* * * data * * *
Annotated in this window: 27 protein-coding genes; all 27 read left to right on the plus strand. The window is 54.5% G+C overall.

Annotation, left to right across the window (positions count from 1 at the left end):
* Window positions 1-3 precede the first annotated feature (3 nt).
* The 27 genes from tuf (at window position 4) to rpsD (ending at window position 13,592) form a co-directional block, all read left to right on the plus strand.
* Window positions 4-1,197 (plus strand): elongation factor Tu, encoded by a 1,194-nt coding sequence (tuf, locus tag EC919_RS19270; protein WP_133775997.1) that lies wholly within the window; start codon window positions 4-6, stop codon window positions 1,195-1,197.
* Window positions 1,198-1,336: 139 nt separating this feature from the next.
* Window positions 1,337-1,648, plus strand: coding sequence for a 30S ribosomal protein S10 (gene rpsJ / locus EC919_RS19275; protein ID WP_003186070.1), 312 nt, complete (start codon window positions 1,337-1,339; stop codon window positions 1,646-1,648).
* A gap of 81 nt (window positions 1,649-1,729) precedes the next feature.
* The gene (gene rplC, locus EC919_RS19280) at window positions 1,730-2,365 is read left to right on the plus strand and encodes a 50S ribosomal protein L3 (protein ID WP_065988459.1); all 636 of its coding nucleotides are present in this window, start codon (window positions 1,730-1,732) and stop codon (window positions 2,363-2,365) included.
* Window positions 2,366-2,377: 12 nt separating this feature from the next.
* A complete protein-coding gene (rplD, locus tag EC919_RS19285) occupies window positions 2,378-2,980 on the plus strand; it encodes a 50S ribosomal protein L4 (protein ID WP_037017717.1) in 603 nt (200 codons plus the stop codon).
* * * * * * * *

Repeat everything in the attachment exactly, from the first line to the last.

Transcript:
Annotated in this window: 27 protein-coding genes; all 27 read left to right on the plus strand. The window is 54.5% G+C overall.

Annotation, left to right across the window (positions count from 1 at the left end):
* Window positions 1-3 precede the first annotated feature (3 nt).
* The 27 genes from tuf (at window position 4) to rpsD (ending at window position 13,592) form a co-directional block, all read left to right on the plus strand.
* Window positions 4-1,197 (plus strand): elongation factor Tu, encoded by a 1,194-nt coding sequence (tuf, locus tag EC919_RS19270; protein WP_133775997.1) that lies wholly within the window; start codon window positions 4-6, stop codon window positions 1,195-1,197.
* Window positions 1,198-1,336: 139 nt separating this feature from the next.
* Window positions 1,337-1,648, plus strand: coding sequence for a 30S ribosomal protein S10 (gene rpsJ / locus EC919_RS19275; protein ID WP_003186070.1), 312 nt, complete (start codon window positions 1,337-1,339; stop codon window positions 1,646-1,648).
* A gap of 81 nt (window positions 1,649-1,729) precedes the next feature.
* The gene (gene rplC, locus EC919_RS19280) at window positions 1,730-2,365 is read left to right on the plus strand and encodes a 50S ribosomal protein L3 (protein ID WP_065988459.1); all 636 of its coding nucleotides are present in this window, start codon (window positions 1,730-1,732) and stop codon (window positions 2,363-2,365) included.
* Window positions 2,366-2,377: 12 nt separating this feature from the next.
* A complete protein-coding gene (rplD, locus tag EC919_RS19285) occupies window positions 2,378-2,980 on the plus strand; it encodes a 50S ribosomal protein L4 (protein ID WP_037017717.1) in 603 nt (200 codons plus the stop codon).